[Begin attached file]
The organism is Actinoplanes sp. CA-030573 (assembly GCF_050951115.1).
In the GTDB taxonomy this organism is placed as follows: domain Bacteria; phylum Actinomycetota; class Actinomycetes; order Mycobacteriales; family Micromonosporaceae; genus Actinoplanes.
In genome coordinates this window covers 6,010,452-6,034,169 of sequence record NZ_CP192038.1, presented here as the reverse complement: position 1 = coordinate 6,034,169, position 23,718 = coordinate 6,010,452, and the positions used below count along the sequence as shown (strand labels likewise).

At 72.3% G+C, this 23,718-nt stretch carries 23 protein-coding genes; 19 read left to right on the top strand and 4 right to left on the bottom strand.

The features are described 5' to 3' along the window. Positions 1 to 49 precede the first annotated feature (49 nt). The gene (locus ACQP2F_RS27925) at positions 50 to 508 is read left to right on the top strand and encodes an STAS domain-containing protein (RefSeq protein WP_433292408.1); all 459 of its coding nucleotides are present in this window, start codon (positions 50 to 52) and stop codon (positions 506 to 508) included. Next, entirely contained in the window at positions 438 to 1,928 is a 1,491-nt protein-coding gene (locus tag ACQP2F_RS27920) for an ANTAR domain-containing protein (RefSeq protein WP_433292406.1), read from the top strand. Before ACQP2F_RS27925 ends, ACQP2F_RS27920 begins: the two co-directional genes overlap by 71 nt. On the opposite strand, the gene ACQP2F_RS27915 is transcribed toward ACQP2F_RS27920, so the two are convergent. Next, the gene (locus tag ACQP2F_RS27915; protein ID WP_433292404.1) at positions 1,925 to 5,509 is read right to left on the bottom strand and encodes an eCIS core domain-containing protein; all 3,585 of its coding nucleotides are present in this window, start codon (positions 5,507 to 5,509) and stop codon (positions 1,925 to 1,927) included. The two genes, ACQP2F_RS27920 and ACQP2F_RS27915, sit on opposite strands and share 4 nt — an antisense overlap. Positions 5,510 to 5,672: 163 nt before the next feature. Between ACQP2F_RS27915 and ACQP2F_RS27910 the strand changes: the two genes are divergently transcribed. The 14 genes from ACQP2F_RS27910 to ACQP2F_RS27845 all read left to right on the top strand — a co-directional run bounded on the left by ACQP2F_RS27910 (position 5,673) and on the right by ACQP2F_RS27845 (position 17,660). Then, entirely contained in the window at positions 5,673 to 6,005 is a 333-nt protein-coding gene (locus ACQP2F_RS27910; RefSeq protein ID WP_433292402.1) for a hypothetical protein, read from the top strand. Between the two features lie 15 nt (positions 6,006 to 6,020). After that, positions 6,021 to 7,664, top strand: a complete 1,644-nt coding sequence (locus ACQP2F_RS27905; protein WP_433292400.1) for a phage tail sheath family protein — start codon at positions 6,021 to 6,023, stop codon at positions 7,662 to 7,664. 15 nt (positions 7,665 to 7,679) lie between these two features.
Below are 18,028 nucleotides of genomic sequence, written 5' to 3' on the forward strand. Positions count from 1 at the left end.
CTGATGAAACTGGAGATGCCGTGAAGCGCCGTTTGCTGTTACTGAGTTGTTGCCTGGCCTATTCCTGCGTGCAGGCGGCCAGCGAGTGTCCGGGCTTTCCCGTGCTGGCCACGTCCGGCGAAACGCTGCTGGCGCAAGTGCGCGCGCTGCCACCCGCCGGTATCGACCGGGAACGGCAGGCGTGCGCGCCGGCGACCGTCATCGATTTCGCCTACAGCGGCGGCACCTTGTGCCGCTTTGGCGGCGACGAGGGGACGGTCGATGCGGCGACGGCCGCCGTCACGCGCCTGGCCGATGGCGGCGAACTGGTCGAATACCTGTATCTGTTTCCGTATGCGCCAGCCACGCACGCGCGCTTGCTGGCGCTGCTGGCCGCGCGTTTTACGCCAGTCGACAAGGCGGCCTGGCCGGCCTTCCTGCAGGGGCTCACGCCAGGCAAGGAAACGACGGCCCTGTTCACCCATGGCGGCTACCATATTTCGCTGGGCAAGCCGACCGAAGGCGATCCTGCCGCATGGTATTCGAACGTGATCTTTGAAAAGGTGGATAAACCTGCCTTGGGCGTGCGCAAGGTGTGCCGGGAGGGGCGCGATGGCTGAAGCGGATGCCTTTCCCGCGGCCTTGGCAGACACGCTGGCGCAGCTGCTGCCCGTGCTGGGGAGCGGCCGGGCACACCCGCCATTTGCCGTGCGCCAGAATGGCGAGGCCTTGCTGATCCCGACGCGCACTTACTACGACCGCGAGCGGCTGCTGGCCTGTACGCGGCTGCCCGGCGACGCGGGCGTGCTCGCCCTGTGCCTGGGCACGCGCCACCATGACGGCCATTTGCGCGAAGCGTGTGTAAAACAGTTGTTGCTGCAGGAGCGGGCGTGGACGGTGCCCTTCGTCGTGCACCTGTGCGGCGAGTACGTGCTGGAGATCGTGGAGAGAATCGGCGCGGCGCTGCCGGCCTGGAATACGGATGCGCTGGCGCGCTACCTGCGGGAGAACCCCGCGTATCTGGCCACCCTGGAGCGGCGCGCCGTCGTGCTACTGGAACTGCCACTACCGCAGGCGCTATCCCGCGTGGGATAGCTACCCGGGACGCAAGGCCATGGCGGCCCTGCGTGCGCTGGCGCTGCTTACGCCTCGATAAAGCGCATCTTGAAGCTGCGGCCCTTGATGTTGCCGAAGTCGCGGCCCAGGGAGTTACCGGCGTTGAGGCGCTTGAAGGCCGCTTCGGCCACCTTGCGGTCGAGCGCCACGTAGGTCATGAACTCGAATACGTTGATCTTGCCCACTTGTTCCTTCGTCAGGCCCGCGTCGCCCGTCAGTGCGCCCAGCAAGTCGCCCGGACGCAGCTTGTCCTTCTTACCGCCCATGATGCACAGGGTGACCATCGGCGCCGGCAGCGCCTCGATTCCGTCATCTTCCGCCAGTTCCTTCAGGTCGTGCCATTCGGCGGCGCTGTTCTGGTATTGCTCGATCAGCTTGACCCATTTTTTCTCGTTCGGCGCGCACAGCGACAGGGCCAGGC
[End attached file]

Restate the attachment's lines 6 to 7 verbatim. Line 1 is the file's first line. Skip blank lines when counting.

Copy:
Below are 18,028 nucleotides of genomic sequence, written 5' to 3' on the forward strand. Positions count from 1 at the left end.
CTGATGAAACTGGAGATGCCGTGAAGCGCCGTTTGCTGTTACTGAGTTGTTGCCTGGCCTATTCCTGCGTGCAGGCGGCCAGCGAGTGTCCGGGCTTTCCCGTGCTGGCCACGTCCGGCGAAACGCTGCTGGCGCAAGTGCGCGCGCTGCCACCCGCCGGTATCGACCGGGAACGGCAGGCGTGCGCGCCGGCGACCGTCATCGATTTCGCCTACAGCGGCGGCACCTTGTGCCGCTTTGGCGGCGACGAGGGGACGGTCGATGCGGCGACGGCCGCCGTCACGCGCCTGGCCGATGGCGGCGAACTGGTCGAATACCTGTATCTGTTTCCGTATGCGCCAGCCACGCACGCGCGCTTGCTGGCGCTGCTGGCCGCGCGTTTTACGCCAGTCGACAAGGCGGCCTGGCCGGCCTTCCTGCAGGGGCTCACGCCAGGCAAGGAAACGACGGCCCTGTTCACCCATGGCGGCTACCATATTTCGCTGGGCAAGCCGACCGAAGGCGATCCTGCCGCATGGTATTCGAACGTGATCTTTGAAAAGGTGGATAAACCTGCCTTGGGCGTGCGCAAGGTGTGCCGGGAGGGGCGCGATGGCTGAAGCGGATGCCTTTCCCGCGGCCTTGGCAGACACGCTGGCGCAGCTGCTGCCCGTGCTGGGGAGCGGCCGGGCACACCCGCCATTTGCCGTGCGCCAGAATGGCGAGGCCTTGCTGATCCCGACGCGCACTTACTACGACCGCGAGCGGCTGCTGGCCTGTACGCGGCTGCCCGGCGACGCGGGCGTGCTCGCCCTGTGCCTGGGCACGCGCCACCATGACGGCCATTTGCGCGAAGCGTGTGTAAAACAGTTGTTGCTGCAGGAGCGGGCGTGGACGGTGCCCTTCGTCGTGCACCTGTGCGGCGAGTACGTGCTGGAGATCGTGGAGAGAATCGGCGCGGCGCTGCCGGCCTGGAATACGGATGCGCTGGCGCGCTACCTGCGGGAGAACCCCGCGTATCTGGCCACCCTGGAGCGGCGCGCCGTCGTGCTACTGGAACTGCCACTACCGCAGGCGCTATCCCGCGTGGGATAGCTACCCGGGACGCAAGGCCATGGCGGCCCTGCGTGCGCTGGCGCTGCTTACGCCTCGATAAAGCGCATCTTGAAGCTGCGGCCCTTGATGTTGCCGAAGTCGCGGCCCAGGGAGTTACCGGCGTTGAGGCGCTTGAAGGCCGCTTCGGCCACCTTGCGGTCGAGCGCCACGTAGGTCATGAACTCGAATACGTTGATCTTGCCCACTTGTTCCTTCGTCAGGCCCGCGTCGCCCGTCAGTGCGCCCAGCAAGTCGCCCGGACGCAGCTTGTCCTTCTTACCGCCCATGATGCACAGGGTGACCATCGGCGCCGGCAGCGCCTCGATTCCGTCATCTTCCGCCAGTTCCTTCAGGTCGTGCCATTCGGCGGCGCTGTTCTGGTATTGCTCGATCAGCTTGACCCATTTTTTCTCGTTCGGCGCGCACAGCGACAGGGCCAGGC